Some claim that Minimum Viable Experience (MVE) replaces or supersedes Minimum Viable Product (MVP). While this might be true for some cases, we find that there’s actually room for both.
The best reasons for building the Minimum Viable Product is to test the solution as quickly as possible in the real world. As confident as I am in tools such as the canvases we have covered, there is no replacement for building and testing in the world. It is the quickest and surest way to figure out what you have and whether it is worth building on. Nothing kills a company faster than a product not tested in market. But some argue the era of MVP is over? Is it time for this tried and trusted way of product development to move aside for a new way?
Minimum Viable Experience is lauded as the new way to approach app and product development. No longer does app development look only at the product. The focus has shifted to the experience. What is at the heart of the MVE is the client and what experience would be the best solution for them. Thus, the focus is on building one or two features and building them well. A great example are apps like Uber or Taxify which disrupted the taxi industry. These apps do not behave as tourist guides pointing out special places, nor do they recommend places to grab coffee on your journey. They transport you from point A to point B efficiently, with as little data cost as possible.
My view is that it isn’t an either or situation. One is not better than the other. Why would it be? Both add great value to development and there is no reason why both paths should not be walked to ensure the best for your client and your company.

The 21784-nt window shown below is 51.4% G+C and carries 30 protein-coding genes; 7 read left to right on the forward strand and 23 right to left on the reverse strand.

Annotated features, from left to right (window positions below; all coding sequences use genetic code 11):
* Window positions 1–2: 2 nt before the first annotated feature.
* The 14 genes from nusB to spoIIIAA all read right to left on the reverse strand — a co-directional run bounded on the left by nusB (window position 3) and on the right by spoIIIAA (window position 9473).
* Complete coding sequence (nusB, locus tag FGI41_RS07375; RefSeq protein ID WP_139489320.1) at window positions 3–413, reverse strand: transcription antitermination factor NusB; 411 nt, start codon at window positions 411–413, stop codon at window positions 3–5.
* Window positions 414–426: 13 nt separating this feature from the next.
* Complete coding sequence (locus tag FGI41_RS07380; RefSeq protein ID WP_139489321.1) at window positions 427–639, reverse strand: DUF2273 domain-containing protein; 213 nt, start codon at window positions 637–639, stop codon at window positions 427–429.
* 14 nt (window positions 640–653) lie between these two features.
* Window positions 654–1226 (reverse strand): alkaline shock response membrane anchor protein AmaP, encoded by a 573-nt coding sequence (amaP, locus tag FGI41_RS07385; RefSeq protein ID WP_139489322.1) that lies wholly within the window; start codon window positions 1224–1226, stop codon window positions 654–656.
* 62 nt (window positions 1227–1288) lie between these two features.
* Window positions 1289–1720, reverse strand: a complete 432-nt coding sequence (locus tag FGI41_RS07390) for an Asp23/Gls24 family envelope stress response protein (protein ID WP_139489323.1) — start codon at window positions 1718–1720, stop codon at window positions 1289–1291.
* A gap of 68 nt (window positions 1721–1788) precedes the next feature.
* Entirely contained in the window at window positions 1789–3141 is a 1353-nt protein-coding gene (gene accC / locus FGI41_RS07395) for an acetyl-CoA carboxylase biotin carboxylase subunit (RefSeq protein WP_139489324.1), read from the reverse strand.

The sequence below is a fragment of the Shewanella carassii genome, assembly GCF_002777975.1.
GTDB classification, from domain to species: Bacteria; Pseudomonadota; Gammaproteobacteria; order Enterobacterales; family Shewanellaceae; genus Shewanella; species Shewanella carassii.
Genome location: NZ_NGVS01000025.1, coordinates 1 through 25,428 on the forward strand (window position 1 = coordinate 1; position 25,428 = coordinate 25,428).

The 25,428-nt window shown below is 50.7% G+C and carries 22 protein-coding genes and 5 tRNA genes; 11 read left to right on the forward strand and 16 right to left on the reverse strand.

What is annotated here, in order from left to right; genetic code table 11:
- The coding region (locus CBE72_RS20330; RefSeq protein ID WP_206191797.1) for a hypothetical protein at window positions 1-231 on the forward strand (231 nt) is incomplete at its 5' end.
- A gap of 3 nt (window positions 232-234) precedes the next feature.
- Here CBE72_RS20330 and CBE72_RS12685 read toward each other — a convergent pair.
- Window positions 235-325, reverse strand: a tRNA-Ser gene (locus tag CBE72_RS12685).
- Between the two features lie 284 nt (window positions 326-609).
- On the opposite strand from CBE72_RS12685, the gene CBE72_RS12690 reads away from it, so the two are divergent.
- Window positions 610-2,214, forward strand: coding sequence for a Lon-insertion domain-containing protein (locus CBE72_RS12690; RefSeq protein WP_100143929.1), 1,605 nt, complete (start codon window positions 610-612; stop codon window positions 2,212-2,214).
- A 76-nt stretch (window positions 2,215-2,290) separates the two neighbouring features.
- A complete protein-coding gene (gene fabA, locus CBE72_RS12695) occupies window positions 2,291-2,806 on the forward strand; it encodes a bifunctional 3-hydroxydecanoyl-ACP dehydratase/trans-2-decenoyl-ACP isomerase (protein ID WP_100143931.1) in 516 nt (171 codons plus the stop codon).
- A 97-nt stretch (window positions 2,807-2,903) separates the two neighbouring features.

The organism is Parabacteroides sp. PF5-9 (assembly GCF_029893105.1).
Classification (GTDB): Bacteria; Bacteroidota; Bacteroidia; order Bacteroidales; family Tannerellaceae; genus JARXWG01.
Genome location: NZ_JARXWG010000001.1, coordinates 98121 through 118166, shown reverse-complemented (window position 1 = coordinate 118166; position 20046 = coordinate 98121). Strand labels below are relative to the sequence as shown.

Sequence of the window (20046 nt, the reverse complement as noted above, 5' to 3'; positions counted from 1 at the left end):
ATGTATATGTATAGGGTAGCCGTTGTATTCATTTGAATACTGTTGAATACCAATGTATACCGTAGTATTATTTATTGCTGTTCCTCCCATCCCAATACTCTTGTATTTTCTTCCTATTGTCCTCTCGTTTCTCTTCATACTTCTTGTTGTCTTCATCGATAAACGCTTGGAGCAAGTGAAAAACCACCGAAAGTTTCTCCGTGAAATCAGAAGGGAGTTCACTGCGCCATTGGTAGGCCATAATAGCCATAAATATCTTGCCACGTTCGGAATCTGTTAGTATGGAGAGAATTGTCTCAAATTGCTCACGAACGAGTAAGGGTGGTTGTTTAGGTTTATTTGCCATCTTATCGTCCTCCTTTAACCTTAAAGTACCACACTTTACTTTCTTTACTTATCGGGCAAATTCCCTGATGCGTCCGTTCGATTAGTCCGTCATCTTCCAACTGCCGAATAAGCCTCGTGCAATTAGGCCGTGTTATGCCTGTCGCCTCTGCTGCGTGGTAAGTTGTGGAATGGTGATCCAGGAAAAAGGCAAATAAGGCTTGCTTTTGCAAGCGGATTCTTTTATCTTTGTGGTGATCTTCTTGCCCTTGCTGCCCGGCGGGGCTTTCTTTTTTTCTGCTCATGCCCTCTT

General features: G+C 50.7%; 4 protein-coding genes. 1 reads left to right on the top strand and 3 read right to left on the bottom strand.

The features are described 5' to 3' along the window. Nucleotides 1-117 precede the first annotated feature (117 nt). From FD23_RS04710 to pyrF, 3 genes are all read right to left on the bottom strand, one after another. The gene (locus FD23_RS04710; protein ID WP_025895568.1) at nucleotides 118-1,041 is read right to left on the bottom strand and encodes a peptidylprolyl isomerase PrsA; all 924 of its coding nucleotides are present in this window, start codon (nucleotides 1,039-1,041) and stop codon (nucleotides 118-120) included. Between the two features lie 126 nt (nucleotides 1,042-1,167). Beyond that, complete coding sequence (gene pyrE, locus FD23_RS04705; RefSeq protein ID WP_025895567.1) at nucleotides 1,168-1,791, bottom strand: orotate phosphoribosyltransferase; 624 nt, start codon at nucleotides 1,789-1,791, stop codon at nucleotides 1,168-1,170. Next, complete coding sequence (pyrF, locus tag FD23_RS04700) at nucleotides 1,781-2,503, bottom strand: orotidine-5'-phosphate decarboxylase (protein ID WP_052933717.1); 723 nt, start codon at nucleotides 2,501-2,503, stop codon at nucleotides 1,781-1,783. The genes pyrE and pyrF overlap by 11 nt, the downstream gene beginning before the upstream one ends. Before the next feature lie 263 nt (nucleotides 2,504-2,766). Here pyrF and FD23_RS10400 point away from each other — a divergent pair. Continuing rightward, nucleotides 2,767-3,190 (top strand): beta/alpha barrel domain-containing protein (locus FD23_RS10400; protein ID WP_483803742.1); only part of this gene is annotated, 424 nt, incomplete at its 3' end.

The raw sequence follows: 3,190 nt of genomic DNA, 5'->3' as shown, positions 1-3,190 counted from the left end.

I believe that some have quickly replaced MVP with MVE without integrating why MVP was important and still is a good app development strategy. MVP is not about putting out a badly designed, average app. It is a strategy, a process of prototyping, data collection, analysis and learning. It is part of a successful product development strategy that ensures the team sees the product as an ever evolving solution to a need that is changing as rapidly as solutions are presented.
One of the challenges of app development is when the development is built on too many assumptions. With MVP, you can get engaged with your user sooner and you can learn, build and measure in a continual loop. I would to also point out that not every MVP should be a massive build. It can be a simple solution that still relies on some product’s functions to be handled manually. Once we have an understanding of the user’s processes, we can build full functionality.
Why we believe MVP is not dead
- MVP is an accelerated learning experience that allows us to tailor app development to the real world and not to our assumptions
- MVP has a low cost to success ratio. If a product is not going to succeed, you learn quickly and can adapt
- At it’s heart, it is about evolution. I sometimes wonder if Kodak would still be around if it had considered its products as MVPs
But, just because MVPs are a great way to test our assumptions, build fast, let’s not throw the MVE out with the bathwater. I believe that once we have an MVP and we enter the learn-build-measure loop, we can move into MVE mode. From here we can, focus on the customer’s experience completely. Map their journey, taking into consideration all of the aspects, not just the engagement with the app. Align your MVP to MVE. Update the product backlog and check to make sure that the product development team is engaged with other departments. Create storyboards to assist with buy in.
When you have a hammer, everything looks like a nail.Maslow
It’s not about picking a side, or which is better, it is about the right tools for the right job. At Polymorph, an oft used Maslow quote is ‘when you have a hammer, everything looks like a nail’. It is a reminder that the tool must suit the problem and not the other way around. And always feel free to talk to one of us at Polymorph. Finding the right tool is a passion of ours.
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